To achieve this, Kafka will assign partitions in a topic to consumers within a consumer group. To make sure that each message is only processed once by one consumer group, each partition can be assigned to only one consumer, but if there are more partitions than consumer, a single consumer can read from more than one partition (so scaling the number of consumers beyond the number of partitions will lead to idle consumers).


It is worth mentioning that this is not the only programming model supported by Kafka. Instead of letting Kafka determine the assignment of partitions to consumers, consumers can also subscribe directly to a partition and thus define their own assignment. In this case, consumers need to implement their own mechanisms to detect a change in the number of partitions or to rebalance the load if a consumer goes down. This can, however, be useful if the number of partitions is constant and lost consumers are immediately replaced by some sort of restart mechanism. If you want to take a closer look at how exactly Kafka manages the assignment of partitions to consumers in a group, take a look at this excellent blog post on the Confluent web site or this page on the Confluent Wiki.

Maintaining the offset

The next problem we have to solve is the maintenance of the offset. A traditional messaging system typically makes sure that a message is only delivered once. With Kafka, this task is left to the consumer (this is why some people refer to this model as the “dumb broker – smart consumer” model). In fact, the low level API “FETCH” call of the Kafka protocol expects that a consumer specifies the offset of the record (batch) it wants to read. So the consumer needs to know which offsets is has already processed to make sure that all records are read and that no record is processed twice.

This is not an easy task and subject to race conditions. Suppose, for instance, we decide to store the offset in a separate database, and our processing logic is (in a hopefully readable pseudo-code)

offset = db.read_offset()
while true:
  record = read_record(offset)
  offset = offset + 1

Now suppose that this consumer fails after processing the record, but before writing the updated offset into the database. When we now restart the consumer, it will read the old offset from the database and process the last record twice. If, conversely, we change the order and commit the new offset before processing the record, we would miss a record if the consumer dies between these two steps.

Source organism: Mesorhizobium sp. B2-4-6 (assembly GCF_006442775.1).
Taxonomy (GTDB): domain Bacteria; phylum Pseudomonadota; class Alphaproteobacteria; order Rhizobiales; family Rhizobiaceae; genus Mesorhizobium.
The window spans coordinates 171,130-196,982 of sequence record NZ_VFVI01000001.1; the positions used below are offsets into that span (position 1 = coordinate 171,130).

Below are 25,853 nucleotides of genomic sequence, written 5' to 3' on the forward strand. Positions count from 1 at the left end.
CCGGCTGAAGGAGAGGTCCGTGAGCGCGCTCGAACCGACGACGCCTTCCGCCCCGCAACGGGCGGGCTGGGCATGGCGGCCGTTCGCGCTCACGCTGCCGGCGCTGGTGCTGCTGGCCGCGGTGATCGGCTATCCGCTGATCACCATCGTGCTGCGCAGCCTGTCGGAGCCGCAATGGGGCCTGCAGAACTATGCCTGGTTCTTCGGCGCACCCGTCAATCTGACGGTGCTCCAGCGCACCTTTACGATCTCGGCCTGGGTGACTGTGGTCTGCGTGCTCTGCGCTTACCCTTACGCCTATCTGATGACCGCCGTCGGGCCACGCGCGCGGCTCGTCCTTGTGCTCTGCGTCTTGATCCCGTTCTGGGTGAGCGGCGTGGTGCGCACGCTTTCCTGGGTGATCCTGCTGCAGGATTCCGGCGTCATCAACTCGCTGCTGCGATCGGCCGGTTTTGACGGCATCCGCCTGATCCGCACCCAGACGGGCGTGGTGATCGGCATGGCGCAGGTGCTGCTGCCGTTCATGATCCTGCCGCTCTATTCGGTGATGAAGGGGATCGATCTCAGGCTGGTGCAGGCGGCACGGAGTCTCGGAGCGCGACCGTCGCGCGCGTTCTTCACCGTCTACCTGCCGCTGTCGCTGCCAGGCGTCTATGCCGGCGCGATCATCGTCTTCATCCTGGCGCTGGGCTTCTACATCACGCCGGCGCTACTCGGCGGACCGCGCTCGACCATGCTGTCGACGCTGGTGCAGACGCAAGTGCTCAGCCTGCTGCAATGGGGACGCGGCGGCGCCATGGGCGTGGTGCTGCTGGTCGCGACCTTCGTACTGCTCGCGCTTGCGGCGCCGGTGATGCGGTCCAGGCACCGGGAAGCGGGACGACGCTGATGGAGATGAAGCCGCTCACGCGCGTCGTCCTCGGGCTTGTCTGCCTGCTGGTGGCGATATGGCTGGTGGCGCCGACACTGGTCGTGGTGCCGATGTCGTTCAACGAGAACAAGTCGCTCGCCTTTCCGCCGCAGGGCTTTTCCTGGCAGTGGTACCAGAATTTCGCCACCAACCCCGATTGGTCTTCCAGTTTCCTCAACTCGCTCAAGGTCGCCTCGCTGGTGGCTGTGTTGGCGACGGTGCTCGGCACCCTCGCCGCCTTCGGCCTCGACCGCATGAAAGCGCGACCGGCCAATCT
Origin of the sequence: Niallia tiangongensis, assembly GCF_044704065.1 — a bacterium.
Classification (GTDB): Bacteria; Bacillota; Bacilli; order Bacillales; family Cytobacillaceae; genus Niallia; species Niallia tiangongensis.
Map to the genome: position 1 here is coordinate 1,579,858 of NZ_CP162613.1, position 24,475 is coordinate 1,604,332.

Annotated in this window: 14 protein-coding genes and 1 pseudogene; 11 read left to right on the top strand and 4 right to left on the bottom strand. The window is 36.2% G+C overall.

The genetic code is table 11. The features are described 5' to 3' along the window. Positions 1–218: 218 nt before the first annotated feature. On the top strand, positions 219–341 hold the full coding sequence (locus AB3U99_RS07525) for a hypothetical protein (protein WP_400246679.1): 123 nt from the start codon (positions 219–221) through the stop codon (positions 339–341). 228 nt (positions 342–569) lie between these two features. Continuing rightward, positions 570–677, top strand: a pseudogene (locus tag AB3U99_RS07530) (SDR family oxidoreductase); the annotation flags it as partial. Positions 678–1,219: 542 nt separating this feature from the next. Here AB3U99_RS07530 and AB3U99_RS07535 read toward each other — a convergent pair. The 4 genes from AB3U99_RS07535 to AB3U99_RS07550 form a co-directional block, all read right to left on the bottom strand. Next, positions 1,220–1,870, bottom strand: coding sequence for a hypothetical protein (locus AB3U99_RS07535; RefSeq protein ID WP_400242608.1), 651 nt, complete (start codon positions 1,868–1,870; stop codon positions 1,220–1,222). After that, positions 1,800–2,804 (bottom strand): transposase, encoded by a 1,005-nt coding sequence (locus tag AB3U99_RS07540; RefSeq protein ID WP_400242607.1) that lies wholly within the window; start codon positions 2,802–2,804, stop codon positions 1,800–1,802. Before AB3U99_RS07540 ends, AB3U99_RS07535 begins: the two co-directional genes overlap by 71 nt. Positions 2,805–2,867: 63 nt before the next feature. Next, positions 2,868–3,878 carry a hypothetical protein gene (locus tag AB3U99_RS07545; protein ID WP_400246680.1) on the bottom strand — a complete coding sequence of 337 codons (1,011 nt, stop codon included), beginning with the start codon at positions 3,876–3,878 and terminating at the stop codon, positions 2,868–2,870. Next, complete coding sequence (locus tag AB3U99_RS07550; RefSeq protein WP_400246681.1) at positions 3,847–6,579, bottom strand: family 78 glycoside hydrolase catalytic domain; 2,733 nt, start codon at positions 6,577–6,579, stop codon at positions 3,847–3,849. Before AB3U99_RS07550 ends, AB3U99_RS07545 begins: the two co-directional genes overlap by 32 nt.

Instead of persisting the offset yourself, you can also ask Kafka to do this for you. When making use of this option, Kafka will store your offset in a dedicated topic. A consumer can either explicitly commit the offset to this topic, or can use auto-commit, which simply means that Kafka will automatically commit every few seconds (which, of course, leads to duplicate processing if this interval is, say, 5 seconds and the consumer dies 4 seconds after the last commit). In a later post, we will look into transactional writes, which even allow exactly-once delivery as long as no other data stores are involved.

Creating and using a KafkaConsumer

Let us now see how we can create and use a consumer with the Python Kafka API and how the consumer is configured.

First, we need to create a consumer object. When creating a consumer, there are three parameters that we need to provide: the topic from which we want to read data, the ID of the consumer group that the consumer is part of (which is an arbitrary string), at least if we plan to use the automatic assignment of partitions and / or we want Kafka to store offsets for us, and a list of bootstrap servers. So a code snippet creating a consumer could be as follows.

import kafka

Once we are done with a consumer. we should always clean up again by calling consumer.close() so that the consumer can properly leave the group.

When using SSL to connect to the broker, you will again have to provide additional parameters when building the consumer, as we have done it for the producer.

As for the producer, a consumer can also be configured with custom deserializers. If, for instance, we use JSON as a serializer, as we have demonstread in the previous post on building a producer, we now need to provide a matching deserializer that converts a byte stream back into the target format used by the application. As for the producer, deserializers for keys and payloads can be supplied using the additional configuration parameters key_deserializer and value_deserializer.

As mentioned above, one option to deal with offsets is to leave the processing to Kafka and to ask Kafka to automatically commit offsets for us. This is in fact the default behavior, and controlled by the following parameters.

  • enable_auto_commit – this is a boolean flag which tells Kafka whether we want to automatically commit offsets, and defaults to true
  • auto_commit_interval_ms – this specifies the interval at which Kafka will commit offsets. The default is five seconds, which implies that in the worst case, the messages processed during the last five seconds will be consumed twice if your consumer fails shortly before a commit
  • auto_offset_reset – this parameter determines from which offset Kafka should start processing if no valid offset can be found. This clearly happens when we start the consumer for the first time, but can also happen if messages are deleted or are lost. If we set this to “earliest”, Kafka will start the processing at the first available offset. If we use “latest”, it will start processing at the end of the log, i.e. with the next message that will be added to the log. The default is “earliest”